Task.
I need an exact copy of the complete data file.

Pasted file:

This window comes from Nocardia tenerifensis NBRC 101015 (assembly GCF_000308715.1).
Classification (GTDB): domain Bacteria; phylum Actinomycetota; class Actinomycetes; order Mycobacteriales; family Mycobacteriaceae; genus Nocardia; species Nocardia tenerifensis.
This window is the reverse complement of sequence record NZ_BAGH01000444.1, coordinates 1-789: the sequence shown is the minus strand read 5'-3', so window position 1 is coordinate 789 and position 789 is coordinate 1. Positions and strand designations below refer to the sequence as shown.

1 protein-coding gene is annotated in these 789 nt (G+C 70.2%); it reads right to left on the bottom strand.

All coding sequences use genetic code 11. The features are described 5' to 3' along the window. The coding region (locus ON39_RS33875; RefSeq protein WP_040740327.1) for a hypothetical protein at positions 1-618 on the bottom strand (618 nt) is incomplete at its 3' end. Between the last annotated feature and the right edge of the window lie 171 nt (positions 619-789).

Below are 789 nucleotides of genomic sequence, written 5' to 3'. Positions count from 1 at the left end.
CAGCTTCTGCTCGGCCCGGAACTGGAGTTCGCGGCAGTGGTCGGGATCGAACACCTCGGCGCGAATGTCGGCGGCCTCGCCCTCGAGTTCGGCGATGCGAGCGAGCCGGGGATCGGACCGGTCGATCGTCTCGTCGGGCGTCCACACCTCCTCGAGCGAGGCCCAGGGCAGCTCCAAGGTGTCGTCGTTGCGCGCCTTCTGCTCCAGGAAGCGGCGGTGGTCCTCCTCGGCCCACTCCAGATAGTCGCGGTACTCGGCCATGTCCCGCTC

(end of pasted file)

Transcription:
This window comes from Nocardia tenerifensis NBRC 101015 (assembly GCF_000308715.1).
Classification (GTDB): domain Bacteria; phylum Actinomycetota; class Actinomycetes; order Mycobacteriales; family Mycobacteriaceae; genus Nocardia; species Nocardia tenerifensis.
This window is the reverse complement of sequence record NZ_BAGH01000444.1, coordinates 1-789: the sequence shown is the minus strand read 5'-3', so window position 1 is coordinate 789 and position 789 is coordinate 1. Positions and strand designations below refer to the sequence as shown.

1 protein-coding gene is annotated in these 789 nt (G+C 70.2%); it reads right to left on the bottom strand.

All coding sequences use genetic code 11. The features are described 5' to 3' along the window. The coding region (locus ON39_RS33875; RefSeq protein WP_040740327.1) for a hypothetical protein at positions 1-618 on the bottom strand (618 nt) is incomplete at its 3' end. Between the last annotated feature and the right edge of the window lie 171 nt (positions 619-789).

Below are 789 nucleotides of genomic sequence, written 5' to 3'. Positions count from 1 at the left end.
CAGCTTCTGCTCGGCCCGGAACTGGAGTTCGCGGCAGTGGTCGGGATCGAACACCTCGGCGCGAATGTCGGCGGCCTCGCCCTCGAGTTCGGCGATGCGAGCGAGCCGGGGATCGGACCGGTCGATCGTCTCGTCGGGCGTCCACACCTCCTCGAGCGAGGCCCAGGGCAGCTCCAAGGTGTCGTCGTTGCGCGCCTTCTGCTCCAGGAAGCGGCGGTGGTCCTCCTCGGCCCACTCCAGATAGTCGCGGTACTCGGCCATGTCCCGCTC